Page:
chef of Mozaic bali

Interview with Chef Chris Salans, Mozaic, Bali, Indonesia

What do you do and how did you get into the industry?
I am a chef owner of two restaurants in Bali, Mozaic Ubud and Mozaic Beach Club. I got in the Industry when I was 21 years old and wanted to do something with my hands. I walked into a kitchen and haven’t left since then!

Share with us an interesting story from behind the scenes.
God! There are so many…  Here is one.
I used to work from 6am until 11pm six days a week. By the time I got home and spent a little time with my girlfriend I would get about 4 ½ hours of sleep a night. Every minute was spent having nightmares about work. I weighed 80kg and was as white as an Aspirin. I now work 10 hours a day, get 9 hours of sleep a night, weight 100kg and I am not pale white anymore! A lot of people (including my children) tell me that I work too much but from my point of view I am working almost 40% less than before!

What’s the best/ worst part of your job?
There is this joke amongst chefs in France – it translates into, “We are paid well. We have great working hours and we get all of the glory.” The reality is that starting chefs get paid badly. We work long hours. We burn and cut ourselves day in and day out, and our superiors shout at us all day long. In a weird way this is both the best and the worst part of our jobs! You may need to be a chef to understand this one.

What’s your personal favourite meal?
My favorite meal is a home cooked meal at home made by my wife.  It must contain Tempe (Fermented Soy Bean Cake) which is an absolute favorite of mine.

Tell us a story about one of the dishes you prepare…
I still laugh about the story behind the recipe of Pan Seared Foie gras with a Sweet and Sour Belimbing Wuluh Broth…
An American friend of mine who lives in Bali came to Mozaic and told me that he had been to a restaurant in New York City where he had eaten foie gras served with Belimbing Wuluh.  Here I was in the capital of belimbing wuluh and not making any use of it when someone thousands of miles away from any belimbing wuluh tree was using them. “What was wrong with me?” I thought to myself. From that moment I didn’t leave the kitchen until belimbing wuluh was on the menu. Sure enough it got there and in many different ways. What we realized is that no matter how sour an item can be it can always be slow cooked and then marinated in a sugar syrup to balance its acidity. So that’s exactly what we did and a new ingredient was added to our palette.

What’s one of the wildest/ craziest/ scariest/ funniest/ most outrageous things you’ve seen behind the scenes?
I have seen a lot of things in my career.  Chefs with 3 fingers on one hand (Scary!).  A chef owner who sprayed champagne on the staff while we were cooking for a fully packed restaurant (Wildest).  Another chef who would give us the recipes for his new dishes 5 minutes AFTER the restaurant opened, and guests had already ordered the dish (Craziest). And one who had such a strong English accent that when he told the waiter to serve Duck to the guest the waiter went to the guest and said “Here is your DOG” (Funniest – in a way!).

The perfect day off would be…
Hanging out with my wife and children in a beautiful Balinese home facing the Indian Ocean – something that I do every weekend by the way!

What do you do for fun?
I like to challenge myself. I go canyoning or diving or take up any new kind of physical challenge that I can to prove to myself that I can do more than just what I do on a daily basis.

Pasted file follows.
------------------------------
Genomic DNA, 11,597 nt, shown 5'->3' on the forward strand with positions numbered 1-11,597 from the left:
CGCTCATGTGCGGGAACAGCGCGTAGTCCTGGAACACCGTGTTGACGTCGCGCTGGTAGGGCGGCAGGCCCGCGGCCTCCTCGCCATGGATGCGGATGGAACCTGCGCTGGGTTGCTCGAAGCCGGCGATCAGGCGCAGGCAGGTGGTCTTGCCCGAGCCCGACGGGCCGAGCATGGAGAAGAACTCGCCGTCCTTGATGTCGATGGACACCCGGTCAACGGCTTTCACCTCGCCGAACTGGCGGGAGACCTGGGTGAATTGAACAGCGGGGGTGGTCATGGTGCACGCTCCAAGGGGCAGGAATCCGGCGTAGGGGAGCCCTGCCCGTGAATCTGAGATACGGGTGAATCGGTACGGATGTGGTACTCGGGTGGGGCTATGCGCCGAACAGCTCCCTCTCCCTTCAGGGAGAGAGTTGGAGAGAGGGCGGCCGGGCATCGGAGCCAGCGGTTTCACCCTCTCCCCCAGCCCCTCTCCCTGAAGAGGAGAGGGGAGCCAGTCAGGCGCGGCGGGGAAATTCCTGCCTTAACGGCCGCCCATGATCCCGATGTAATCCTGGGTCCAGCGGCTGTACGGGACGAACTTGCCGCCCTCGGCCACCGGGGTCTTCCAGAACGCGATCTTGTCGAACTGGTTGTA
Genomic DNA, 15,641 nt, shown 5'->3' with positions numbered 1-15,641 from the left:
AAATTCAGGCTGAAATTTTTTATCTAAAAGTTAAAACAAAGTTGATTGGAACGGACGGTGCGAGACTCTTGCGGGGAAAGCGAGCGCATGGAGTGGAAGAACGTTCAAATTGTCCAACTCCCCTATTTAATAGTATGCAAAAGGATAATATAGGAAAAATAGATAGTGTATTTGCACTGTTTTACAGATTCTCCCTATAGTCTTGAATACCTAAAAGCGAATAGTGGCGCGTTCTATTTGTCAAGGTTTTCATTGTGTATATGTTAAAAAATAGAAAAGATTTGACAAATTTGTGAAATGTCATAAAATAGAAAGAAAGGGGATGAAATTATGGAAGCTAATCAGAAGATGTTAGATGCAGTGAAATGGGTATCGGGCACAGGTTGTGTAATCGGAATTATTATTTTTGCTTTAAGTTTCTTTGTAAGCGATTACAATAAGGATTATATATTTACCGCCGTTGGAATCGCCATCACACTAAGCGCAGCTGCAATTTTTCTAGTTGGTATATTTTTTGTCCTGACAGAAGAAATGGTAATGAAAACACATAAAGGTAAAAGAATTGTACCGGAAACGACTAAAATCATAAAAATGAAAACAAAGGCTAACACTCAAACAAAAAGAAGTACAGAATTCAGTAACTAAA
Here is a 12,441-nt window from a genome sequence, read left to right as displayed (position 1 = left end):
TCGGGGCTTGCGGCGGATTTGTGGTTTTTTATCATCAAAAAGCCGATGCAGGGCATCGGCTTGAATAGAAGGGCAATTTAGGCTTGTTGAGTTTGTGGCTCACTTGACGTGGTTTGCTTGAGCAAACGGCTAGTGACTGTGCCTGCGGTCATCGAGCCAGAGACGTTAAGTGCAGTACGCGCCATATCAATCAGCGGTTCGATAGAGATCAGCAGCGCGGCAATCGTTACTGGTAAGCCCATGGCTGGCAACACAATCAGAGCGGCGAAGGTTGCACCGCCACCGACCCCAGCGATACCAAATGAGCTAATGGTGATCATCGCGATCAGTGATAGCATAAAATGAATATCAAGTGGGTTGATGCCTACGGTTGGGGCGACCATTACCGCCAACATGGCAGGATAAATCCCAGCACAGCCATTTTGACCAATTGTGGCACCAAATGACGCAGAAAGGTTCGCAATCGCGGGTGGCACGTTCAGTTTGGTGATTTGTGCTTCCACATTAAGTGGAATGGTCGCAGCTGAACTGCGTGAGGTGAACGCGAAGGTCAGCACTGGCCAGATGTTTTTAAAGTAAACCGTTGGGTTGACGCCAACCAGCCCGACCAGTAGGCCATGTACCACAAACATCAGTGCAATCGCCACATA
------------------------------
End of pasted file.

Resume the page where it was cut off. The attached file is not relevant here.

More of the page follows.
What’s something you’d like guests to know about Mozaic?
That’s a difficult one for me. I would say that they should know how much work goes into making a good meal. Certain sauces and preparations can take up to two to three days of work. A single dish can involve more than 10 chefs working for four or more hours each. It always make me grind my teeth when I see guests criticizing a dish without truly understanding the work and effort that goes behind preparing good food.

How do you select your ingredients and why?
I try to use as many ingredients from Indonesia as possible but they must always be of top quality – believe me when I say that this is a MAJOR challenge here in Bali! There are many reasons for which I select my ingredients this way. First of all I feel that my guests, mostly visitors of Bali, come to Bali to discover Bali and what it has to offer. Secondly a chef should as much as possible use products from his terroir and not import things – this is healthier, the food will taste better and it is sustainable.

What’s your view on the Bali restaurant/ bar scene?
There is a lot happening in Bali. A lot of good restaurants are opening and it is really proving that Bali is a culinary destination. Unfortunately there is also a swarm of bad restaurants which have the opposite effect.

What can guests look forward to in the upcoming months?
I have a lot of things in the pipeline.  I will be doing a dinner at the Good Food Festival in Sydney with Luke Mangan in October. Ryan Clift of Tippling Club is coming to Mozaic Beachclub in Seminyak to do a dinner. Akrame Benallal from Akrame restaurant in Paris has also promised to come to Bali to do something with me. I am also in the midst of planning my next move but as long as things are not confirmed I can’t really speak about them!



  1. I have no idea what Belimbing Wuluh is, but this was a very interesting interview with an obviously very talented chef.

  2. Great picture of the chef. See you next week.


  3. So nice to get to know a young, obviously talented chef and hear the nice and difficult sides of his trade.

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